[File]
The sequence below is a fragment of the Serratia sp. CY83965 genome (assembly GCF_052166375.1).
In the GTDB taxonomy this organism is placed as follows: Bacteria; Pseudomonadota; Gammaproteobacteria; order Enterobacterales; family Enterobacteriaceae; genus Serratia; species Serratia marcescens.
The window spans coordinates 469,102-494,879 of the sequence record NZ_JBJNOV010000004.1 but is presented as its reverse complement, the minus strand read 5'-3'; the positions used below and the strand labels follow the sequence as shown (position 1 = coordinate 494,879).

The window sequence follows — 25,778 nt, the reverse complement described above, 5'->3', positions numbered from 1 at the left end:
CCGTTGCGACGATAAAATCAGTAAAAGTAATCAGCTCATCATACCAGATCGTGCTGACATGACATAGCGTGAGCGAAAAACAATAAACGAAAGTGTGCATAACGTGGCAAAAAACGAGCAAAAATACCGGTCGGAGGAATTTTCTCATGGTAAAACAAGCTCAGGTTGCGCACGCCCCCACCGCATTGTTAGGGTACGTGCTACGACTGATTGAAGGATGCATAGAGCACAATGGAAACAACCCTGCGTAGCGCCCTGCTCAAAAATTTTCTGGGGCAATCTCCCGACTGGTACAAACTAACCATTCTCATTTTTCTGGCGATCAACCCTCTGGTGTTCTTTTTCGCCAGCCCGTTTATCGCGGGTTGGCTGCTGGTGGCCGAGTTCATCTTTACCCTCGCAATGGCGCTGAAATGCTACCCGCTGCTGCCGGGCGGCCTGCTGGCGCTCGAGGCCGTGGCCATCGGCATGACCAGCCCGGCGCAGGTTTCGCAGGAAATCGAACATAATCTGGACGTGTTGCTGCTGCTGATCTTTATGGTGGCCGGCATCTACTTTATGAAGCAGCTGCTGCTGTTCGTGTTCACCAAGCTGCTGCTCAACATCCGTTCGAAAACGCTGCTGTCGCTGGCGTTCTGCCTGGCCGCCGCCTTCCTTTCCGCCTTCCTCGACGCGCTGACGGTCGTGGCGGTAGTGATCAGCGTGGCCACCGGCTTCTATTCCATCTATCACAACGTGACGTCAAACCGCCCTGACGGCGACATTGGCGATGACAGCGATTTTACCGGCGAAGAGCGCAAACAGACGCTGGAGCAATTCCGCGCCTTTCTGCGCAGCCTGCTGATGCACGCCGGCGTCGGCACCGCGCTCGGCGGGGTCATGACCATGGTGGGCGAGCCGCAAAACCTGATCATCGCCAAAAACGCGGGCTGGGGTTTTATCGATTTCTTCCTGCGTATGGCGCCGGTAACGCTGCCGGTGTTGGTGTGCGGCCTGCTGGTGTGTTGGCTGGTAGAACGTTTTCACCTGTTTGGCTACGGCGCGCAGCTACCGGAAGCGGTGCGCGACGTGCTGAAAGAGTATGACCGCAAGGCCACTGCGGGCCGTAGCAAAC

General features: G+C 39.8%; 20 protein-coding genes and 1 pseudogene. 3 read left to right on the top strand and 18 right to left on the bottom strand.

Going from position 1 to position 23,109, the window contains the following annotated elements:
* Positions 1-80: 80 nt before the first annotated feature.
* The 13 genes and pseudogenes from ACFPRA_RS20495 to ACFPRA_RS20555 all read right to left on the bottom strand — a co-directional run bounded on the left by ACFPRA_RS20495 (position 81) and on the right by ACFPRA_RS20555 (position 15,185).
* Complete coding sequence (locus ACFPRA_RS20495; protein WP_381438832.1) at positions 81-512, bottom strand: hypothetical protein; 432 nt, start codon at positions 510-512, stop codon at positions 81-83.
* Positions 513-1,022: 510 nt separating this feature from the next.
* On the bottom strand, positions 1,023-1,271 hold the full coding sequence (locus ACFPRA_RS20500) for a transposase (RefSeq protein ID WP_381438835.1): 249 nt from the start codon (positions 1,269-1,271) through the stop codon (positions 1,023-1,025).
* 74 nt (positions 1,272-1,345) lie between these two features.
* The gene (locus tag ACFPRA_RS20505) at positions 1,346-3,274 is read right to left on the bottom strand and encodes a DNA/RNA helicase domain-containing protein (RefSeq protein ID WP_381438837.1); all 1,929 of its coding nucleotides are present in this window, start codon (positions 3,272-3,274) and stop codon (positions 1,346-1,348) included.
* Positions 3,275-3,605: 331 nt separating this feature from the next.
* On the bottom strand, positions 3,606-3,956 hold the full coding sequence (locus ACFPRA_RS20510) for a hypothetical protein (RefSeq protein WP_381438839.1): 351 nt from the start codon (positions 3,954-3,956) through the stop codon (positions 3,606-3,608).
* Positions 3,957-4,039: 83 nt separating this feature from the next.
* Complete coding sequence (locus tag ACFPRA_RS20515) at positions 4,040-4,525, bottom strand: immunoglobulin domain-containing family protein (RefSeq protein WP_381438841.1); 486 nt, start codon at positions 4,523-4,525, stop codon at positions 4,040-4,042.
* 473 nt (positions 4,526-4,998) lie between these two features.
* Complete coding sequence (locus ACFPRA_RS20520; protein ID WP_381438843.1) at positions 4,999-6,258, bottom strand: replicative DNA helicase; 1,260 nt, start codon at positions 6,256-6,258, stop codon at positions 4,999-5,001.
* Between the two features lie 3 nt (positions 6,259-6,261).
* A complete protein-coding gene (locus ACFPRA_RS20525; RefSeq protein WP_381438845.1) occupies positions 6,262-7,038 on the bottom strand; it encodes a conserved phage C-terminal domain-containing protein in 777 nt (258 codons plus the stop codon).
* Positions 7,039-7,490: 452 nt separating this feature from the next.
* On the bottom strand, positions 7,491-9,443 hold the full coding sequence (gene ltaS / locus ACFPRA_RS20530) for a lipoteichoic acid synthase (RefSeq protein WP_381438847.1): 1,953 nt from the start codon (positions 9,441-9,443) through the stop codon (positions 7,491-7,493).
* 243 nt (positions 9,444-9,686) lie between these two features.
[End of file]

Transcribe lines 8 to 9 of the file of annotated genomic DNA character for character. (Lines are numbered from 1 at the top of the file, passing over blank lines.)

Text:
* Positions 1-80: 80 nt before the first annotated feature.
* The 13 genes and pseudogenes from ACFPRA_RS20495 to ACFPRA_RS20555 all read right to left on the bottom strand — a co-directional run bounded on the left by ACFPRA_RS20495 (position 81) and on the right by ACFPRA_RS20555 (position 15,185).